Thursday, December 6, 2007


By Cricket McRae

This time of year always feels frantic to me, and this December is no exception. My deadline for the third book in the Sophie Reynolds Homecrafting Series is looming, I’m editing another manuscript, and the marketing for the first book in the series, Lye in Wait, fills hours every day. Still, keeping my head above water would be manageable if it weren’t for all this holiday business.

The problem is that Christmas can get so out of hand. This year, out of desperation, I put my foot down. One day for shopping (it was a very long day, but still). Only three kinds of cookies (okay, two kinds, plus peanut butter fudge). We aren’t throwing a party this year, and only attending three. And the decorating: I gave myself four hours. No outside lights…and no tree.

So it’s festive, but pretty simple around our house. It feels good. It’ll take less time to undo come January. And that’s less time away from my desk, all over again.

However, believe it or not, I’m not just griping about how Christmas is interfering with my precious writing schedule. I am doing that, of course. But not just that. Because when I was power pawing through the bins of ribbon and lights and various geegaws that only see the light of day once a year, if that, I found this:

I don’t even know what it’s called. Ever since I received it as a Christmas present when I was eight years old, I’ve called it the candle-twirly thingie. My parents knew what I meant. The heat from the candles (I could only find one) rises and turns the windmill, and the little scenario turns round and round. Two of the windmill spokes have broken over the years. But I’ve hauled it around with me for thirty-five (gulp) years.

See, when I was a little kid, my Dad would tell me stories. Mom and I always said he should write them down, but he never did. These stories featured a little boy and a little girl and their adventures with a witch who lived in the woods. The witch was named Dame Dustinschniffin, and she had a cat named Hapsel. Every time Dame Dustinschniffen sneezed, which she did with great frequency due to terrible allergies combined with an almost OCD tendency to clean, her cat Hapsel changed colors.

That was the very simple structure in which dozens of tales were developed, first by my father alone, and then I joined in and helped to make up the stories. “What if…” he’d say, and off we’d go. “And then…and then…” It encouraged my imagination, but I had to keep to the rules of the world we’d created. The characters stayed the same, but they had understandable arcs as they learned new things in the course of their adventures.

It was my first series, and I loved it.

As for the candle-twirly thing in the picture. Christmas morning, eight-year-old me hurried out to the tree in my jammies, only to find this contraption. I had no idea how it functioned, but I immediately recognized the characters from our stories. My reaction was to demand where my parents had found such a thing.

Santa, I was told, with a grin and wink. It was very irritating. I was sure no one but my parents and I knew about Dame Dustinschniffen et al, and Santa was a myth. I bugged them for days. Did you have someone make it? Was it something you found that just happened to fit the characters? Did you make it yourself? Have you had it for a long time and made up the characters to fit the thingie?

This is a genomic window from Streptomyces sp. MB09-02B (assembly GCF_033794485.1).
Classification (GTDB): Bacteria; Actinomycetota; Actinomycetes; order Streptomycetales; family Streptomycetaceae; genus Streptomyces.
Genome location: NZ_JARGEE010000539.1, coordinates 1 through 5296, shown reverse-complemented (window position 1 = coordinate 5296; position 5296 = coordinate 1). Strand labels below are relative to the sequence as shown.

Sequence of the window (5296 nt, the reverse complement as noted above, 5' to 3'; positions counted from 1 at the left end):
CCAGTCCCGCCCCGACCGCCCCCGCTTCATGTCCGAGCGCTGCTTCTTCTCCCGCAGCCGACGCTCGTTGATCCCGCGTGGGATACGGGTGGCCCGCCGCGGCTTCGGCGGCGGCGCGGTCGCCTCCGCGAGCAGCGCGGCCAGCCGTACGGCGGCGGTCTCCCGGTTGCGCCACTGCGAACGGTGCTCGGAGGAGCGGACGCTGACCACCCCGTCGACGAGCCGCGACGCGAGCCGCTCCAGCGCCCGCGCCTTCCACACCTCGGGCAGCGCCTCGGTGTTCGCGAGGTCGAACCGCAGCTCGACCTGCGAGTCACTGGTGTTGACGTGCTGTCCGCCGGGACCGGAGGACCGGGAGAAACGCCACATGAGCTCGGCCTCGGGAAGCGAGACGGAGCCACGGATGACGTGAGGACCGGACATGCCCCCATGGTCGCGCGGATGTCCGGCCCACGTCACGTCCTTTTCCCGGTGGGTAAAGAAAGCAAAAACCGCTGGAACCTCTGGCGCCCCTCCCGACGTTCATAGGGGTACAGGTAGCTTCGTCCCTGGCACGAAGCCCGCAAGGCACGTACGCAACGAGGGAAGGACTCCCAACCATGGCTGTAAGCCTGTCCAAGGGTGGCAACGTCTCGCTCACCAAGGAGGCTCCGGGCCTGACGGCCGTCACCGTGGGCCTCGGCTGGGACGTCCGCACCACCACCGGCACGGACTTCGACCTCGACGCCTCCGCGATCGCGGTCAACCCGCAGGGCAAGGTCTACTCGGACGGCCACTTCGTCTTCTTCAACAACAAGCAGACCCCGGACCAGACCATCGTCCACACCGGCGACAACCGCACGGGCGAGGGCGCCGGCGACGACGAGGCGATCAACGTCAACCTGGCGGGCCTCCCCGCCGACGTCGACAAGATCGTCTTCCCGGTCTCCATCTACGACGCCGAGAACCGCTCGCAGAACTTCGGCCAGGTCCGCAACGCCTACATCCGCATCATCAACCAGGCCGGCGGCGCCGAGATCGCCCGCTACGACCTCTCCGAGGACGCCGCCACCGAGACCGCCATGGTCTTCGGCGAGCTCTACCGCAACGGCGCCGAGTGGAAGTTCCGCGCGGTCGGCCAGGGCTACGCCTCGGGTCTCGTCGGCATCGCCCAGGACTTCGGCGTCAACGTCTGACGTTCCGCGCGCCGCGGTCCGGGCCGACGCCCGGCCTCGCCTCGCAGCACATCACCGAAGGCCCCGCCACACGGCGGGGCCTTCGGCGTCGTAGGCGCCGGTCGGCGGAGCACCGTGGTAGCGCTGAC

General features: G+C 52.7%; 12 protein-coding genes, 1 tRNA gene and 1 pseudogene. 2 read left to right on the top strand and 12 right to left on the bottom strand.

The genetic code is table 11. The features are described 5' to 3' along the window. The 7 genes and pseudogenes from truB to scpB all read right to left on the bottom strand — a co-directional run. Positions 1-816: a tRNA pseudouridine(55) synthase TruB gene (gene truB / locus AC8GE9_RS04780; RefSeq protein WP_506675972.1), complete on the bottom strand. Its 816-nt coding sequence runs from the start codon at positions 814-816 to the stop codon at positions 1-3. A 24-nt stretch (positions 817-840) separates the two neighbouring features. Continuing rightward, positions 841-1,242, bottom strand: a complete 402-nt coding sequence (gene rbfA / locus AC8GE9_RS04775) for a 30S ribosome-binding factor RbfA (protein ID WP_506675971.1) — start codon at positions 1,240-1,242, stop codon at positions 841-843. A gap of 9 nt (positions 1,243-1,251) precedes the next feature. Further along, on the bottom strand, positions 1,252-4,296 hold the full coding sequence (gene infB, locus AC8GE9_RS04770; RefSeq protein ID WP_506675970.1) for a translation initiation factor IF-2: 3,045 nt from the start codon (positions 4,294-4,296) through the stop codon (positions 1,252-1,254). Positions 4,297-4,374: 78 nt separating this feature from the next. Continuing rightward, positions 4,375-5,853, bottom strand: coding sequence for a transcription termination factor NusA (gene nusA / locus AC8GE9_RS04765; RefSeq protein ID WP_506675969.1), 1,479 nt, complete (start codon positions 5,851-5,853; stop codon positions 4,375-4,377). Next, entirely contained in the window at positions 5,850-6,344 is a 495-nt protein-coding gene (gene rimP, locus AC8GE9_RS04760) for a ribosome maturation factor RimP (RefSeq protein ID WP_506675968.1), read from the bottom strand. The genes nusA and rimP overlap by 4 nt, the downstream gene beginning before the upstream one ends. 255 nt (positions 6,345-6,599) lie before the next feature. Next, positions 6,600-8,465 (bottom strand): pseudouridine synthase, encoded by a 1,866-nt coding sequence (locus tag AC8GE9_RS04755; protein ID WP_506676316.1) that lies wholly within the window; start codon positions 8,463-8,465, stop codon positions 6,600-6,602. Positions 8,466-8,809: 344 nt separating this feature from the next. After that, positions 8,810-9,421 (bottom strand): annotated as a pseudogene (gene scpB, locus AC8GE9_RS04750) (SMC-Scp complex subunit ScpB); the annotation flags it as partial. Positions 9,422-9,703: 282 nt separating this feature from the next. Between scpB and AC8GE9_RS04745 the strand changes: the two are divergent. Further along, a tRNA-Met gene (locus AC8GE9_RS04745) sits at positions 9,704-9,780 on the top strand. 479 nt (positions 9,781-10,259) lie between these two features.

To this day, they won’t tell me. I still wonder, and I still don’t have a clue. It’s a mystery.

Turns out I love mysteries, too.


Keith Raffel said...

Cricket, here's what I've done about finishing my next book -- made it a 2008 New Year's Resolution. Getting a lot of work done in November and December is hopeless.

Nina Wright said...

I agree with Keith.

It's best to give in to the holidays, vow to enjoy them, and swear that you'll knock yourself out writing in the New Year.

Otherwise, Guilt wrecks everything. And life is way too precious to squander feeling bad.

Happy Holidays!

Mark Combes said...


It's the handmade things that mean the most isn't it? I have this ceramic Christmas tree that has these Lite-Brite kinda things subsituting as lights (I think everyone in the USA has one) that my grandmother made for me. It's a mission every year to find all the lights to stick in the holes, and the tree is chipped a bit from my poor boxing skills, but it makes me smile everytime I look at as it reminds me of my beloved grandmother.

G.M. Malliet said...

I have a January 2 deadline /sigh/. No reprieves, here.

Sue Ann Jaffarian said...

Me, too, GM. And I'll be posting about it tomorrow on the blog.

Because of my Jan. 1st deadline, like Cricket, I've streamlined my decorations, which is easy since I live alone. Choose only 1 holiday event a weekend to attend, and completed my shopping weeks ago. This is also the time of year when my job at the law firm kicks into high gear as almost every client seems to want their deals closed before the end of the year. Overtime and book deadlines do not mix very well.

But it's still a magical time of year and gifts like the candle twirling windmill thingy make it special no matter what the pressure.

Keith Raffel said...


Went to a holiday party Saturday night and the centerpiece was a big twirly thing in perfect shape. The hosts had picked it up in Germany where, they said, the things are quite common.

jbstanley said...


I am stalling on my current book, so decided to search for this thingy. It's called a Pyramid (or whirligig or carousel) in Germany. Here's a link with other such, well, pyramids: